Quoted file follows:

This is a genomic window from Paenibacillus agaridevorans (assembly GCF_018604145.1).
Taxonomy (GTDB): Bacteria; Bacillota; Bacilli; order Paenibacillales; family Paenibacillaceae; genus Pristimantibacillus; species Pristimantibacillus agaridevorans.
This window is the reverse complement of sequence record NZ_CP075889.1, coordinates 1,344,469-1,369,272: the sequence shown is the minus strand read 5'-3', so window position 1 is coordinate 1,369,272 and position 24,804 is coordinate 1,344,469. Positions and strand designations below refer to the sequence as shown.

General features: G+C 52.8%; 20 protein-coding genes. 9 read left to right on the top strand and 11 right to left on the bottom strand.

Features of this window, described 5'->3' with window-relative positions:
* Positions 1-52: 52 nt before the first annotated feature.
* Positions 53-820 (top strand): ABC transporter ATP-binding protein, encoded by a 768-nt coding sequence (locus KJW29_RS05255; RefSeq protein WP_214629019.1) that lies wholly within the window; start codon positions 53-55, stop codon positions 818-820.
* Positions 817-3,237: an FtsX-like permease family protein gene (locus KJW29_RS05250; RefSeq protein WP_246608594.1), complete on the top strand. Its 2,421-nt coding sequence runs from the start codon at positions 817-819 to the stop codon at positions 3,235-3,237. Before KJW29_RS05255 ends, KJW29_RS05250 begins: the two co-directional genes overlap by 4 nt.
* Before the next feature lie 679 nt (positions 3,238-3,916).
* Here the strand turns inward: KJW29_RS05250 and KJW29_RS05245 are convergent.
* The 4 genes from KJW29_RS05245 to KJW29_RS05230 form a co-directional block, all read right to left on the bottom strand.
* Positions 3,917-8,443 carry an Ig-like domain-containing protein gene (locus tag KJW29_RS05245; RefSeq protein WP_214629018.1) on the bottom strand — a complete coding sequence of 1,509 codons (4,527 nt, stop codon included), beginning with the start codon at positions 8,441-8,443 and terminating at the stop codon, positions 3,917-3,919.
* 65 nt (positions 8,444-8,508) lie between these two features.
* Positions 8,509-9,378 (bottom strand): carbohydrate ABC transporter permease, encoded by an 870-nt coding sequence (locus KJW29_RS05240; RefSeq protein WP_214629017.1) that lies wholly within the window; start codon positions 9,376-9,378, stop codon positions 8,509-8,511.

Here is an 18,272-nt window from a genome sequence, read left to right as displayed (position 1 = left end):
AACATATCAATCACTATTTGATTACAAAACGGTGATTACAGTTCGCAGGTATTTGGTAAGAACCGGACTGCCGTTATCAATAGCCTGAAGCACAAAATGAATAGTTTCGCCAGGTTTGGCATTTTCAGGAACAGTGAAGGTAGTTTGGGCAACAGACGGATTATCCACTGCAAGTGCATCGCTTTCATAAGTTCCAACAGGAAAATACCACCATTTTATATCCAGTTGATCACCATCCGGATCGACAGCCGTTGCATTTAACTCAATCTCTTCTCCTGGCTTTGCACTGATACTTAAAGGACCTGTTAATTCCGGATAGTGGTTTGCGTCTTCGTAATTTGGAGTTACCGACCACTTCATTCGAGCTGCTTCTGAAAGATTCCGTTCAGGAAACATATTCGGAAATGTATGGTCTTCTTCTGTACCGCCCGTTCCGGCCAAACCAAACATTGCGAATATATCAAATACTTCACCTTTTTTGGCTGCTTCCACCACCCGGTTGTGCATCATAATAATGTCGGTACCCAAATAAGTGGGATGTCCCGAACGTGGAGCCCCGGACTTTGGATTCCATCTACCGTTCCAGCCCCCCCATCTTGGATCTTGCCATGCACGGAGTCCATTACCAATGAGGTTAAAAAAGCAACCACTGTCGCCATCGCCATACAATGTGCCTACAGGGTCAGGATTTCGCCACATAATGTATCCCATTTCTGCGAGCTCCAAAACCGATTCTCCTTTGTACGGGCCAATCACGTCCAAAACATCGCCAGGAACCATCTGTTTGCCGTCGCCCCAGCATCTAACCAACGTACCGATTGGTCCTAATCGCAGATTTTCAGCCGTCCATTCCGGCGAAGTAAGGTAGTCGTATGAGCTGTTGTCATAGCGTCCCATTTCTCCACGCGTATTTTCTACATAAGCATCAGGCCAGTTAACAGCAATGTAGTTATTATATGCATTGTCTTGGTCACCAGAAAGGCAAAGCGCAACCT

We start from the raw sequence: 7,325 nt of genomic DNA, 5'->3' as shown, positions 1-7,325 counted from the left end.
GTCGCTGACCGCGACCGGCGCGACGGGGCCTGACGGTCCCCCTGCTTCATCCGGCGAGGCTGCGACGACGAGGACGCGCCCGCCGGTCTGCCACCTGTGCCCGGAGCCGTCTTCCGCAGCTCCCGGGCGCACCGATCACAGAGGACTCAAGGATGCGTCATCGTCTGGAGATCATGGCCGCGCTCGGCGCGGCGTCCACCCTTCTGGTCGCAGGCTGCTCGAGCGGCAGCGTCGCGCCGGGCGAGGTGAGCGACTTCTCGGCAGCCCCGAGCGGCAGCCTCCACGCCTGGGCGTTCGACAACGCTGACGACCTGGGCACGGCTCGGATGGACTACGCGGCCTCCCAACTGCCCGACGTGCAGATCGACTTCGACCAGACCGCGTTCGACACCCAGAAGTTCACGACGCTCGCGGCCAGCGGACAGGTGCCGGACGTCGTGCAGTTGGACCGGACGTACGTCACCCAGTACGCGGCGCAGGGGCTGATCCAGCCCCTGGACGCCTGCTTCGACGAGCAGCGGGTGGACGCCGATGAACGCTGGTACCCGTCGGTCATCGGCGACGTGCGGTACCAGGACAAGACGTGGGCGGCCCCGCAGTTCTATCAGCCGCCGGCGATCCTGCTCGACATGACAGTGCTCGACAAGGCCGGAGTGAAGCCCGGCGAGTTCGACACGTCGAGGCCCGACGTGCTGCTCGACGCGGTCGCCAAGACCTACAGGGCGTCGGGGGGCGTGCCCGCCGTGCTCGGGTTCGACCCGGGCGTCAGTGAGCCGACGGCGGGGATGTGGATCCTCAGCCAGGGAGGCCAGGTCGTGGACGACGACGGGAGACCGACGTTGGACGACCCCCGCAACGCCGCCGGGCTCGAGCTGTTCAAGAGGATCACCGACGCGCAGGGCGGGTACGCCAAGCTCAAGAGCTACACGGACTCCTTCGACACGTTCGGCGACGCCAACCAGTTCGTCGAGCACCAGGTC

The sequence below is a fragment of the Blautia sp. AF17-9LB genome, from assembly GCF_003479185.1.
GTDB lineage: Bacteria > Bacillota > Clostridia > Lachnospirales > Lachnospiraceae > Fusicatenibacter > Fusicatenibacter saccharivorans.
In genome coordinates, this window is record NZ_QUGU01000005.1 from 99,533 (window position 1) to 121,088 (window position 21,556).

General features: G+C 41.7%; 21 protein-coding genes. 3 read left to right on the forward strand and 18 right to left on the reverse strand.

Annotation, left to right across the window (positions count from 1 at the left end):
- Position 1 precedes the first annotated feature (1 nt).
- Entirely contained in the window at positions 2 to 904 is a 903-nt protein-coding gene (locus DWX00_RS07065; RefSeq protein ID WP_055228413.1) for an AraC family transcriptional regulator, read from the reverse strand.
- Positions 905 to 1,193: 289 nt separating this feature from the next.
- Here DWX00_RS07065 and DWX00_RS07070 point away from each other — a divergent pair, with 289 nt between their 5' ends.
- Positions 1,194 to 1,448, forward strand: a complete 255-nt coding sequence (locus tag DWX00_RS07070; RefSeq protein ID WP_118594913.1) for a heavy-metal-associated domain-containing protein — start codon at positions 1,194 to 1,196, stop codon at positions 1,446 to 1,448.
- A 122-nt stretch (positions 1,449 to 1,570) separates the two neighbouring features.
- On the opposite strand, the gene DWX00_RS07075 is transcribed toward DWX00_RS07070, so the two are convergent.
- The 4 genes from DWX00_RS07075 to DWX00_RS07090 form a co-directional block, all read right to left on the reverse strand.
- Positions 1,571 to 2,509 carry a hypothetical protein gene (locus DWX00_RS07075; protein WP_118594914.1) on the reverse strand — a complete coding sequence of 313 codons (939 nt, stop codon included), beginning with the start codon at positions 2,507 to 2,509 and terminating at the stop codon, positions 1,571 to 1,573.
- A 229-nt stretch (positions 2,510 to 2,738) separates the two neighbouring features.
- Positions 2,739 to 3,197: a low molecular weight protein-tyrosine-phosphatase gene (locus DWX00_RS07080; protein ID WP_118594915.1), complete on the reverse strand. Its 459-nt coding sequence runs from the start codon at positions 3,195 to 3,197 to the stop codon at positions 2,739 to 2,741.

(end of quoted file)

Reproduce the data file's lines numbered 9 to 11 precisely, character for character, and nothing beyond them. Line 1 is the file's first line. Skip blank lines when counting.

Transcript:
* Before the next feature lie 679 nt (positions 3,238-3,916).
* Here the strand turns inward: KJW29_RS05250 and KJW29_RS05245 are convergent.
* The 4 genes from KJW29_RS05245 to KJW29_RS05230 form a co-directional block, all read right to left on the bottom strand.